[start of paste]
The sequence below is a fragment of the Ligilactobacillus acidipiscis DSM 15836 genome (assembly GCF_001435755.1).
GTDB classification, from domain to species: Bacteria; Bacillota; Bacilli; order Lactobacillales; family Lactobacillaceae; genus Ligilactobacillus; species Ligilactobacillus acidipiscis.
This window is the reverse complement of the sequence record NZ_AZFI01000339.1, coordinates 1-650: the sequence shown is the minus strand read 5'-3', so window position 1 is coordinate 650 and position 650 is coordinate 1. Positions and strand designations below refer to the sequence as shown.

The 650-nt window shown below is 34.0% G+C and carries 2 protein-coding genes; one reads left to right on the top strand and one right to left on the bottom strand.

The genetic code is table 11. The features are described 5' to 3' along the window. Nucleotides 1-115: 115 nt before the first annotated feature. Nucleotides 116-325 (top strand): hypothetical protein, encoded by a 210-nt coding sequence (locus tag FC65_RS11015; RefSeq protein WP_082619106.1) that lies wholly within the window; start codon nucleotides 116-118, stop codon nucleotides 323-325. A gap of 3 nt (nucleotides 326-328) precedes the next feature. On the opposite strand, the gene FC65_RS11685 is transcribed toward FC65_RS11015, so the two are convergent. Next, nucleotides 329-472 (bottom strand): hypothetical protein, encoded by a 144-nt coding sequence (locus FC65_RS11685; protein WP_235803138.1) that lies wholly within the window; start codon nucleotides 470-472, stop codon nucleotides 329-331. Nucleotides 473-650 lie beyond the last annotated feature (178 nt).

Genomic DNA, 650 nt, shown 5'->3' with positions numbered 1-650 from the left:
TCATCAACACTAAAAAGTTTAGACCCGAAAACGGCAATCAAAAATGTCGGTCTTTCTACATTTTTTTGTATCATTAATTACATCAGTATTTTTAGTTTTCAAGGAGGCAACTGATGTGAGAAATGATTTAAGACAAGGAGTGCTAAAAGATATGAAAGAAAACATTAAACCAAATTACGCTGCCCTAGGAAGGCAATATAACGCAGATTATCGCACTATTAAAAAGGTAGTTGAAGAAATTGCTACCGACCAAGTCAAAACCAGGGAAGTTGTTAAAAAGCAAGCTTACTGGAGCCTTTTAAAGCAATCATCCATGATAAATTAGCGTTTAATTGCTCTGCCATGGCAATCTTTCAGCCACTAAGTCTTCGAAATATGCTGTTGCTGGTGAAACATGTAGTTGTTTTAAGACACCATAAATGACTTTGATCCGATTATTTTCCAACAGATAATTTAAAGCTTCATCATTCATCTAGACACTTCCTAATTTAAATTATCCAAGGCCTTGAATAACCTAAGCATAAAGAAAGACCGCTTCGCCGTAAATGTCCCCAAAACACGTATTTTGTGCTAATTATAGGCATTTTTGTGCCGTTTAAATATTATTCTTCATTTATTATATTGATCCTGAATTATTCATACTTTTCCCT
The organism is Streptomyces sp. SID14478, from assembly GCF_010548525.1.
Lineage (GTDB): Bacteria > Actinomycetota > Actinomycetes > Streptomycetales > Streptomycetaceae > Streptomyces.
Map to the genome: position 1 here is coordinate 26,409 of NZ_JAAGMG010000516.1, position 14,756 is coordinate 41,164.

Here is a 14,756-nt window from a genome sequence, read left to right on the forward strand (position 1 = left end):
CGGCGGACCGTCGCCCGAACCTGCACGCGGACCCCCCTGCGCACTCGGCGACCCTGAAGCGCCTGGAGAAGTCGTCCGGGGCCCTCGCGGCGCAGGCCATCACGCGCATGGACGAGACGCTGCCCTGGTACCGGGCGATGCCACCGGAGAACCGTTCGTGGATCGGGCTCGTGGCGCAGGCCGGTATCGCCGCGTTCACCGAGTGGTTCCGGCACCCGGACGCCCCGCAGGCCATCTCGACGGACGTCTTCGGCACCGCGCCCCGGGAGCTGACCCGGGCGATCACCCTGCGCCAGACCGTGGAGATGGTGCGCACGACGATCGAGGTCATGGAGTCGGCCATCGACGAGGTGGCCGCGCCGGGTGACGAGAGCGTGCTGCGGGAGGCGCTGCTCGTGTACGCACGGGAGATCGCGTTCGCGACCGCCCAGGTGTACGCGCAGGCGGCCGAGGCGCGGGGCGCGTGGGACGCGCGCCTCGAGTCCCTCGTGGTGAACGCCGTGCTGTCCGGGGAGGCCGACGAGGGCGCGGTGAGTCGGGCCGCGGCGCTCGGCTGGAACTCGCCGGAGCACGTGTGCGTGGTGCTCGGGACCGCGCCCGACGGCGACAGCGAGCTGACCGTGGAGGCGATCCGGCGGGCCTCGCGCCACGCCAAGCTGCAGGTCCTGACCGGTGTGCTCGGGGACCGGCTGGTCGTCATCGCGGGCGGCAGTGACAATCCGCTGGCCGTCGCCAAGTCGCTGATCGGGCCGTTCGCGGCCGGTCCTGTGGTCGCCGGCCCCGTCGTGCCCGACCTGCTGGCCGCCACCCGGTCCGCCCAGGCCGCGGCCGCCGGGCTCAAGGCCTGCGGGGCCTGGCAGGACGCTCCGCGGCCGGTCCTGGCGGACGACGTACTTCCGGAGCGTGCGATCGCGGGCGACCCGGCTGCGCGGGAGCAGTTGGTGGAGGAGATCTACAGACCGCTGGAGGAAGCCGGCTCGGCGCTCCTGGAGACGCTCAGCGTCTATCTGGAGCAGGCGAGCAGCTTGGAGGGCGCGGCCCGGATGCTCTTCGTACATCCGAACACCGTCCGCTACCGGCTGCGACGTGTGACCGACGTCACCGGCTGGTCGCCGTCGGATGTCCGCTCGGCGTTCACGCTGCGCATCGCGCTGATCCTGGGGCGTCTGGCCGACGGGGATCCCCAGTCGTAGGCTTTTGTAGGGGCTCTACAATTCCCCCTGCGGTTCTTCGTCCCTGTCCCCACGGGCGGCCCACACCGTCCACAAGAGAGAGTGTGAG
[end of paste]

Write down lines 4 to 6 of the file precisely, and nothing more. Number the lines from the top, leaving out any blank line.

The 650-nt window shown below is 34.0% G+C and carries 2 protein-coding genes; one reads left to right on the top strand and one right to left on the bottom strand.

The genetic code is table 11. The features are described 5' to 3' along the window. Nucleotides 1-115: 115 nt before the first annotated feature. Nucleotides 116-325 (top strand): hypothetical protein, encoded by a 210-nt coding sequence (locus tag FC65_RS11015; RefSeq protein WP_082619106.1) that lies wholly within the window; start codon nucleotides 116-118, stop codon nucleotides 323-325. A gap of 3 nt (nucleotides 326-328) precedes the next feature. On the opposite strand, the gene FC65_RS11685 is transcribed toward FC65_RS11015, so the two are convergent. Next, nucleotides 329-472 (bottom strand): hypothetical protein, encoded by a 144-nt coding sequence (locus FC65_RS11685; protein WP_235803138.1) that lies wholly within the window; start codon nucleotides 470-472, stop codon nucleotides 329-331. Nucleotides 473-650 lie beyond the last annotated feature (178 nt).

Genomic DNA, 650 nt, shown 5'->3' with positions numbered 1-650 from the left: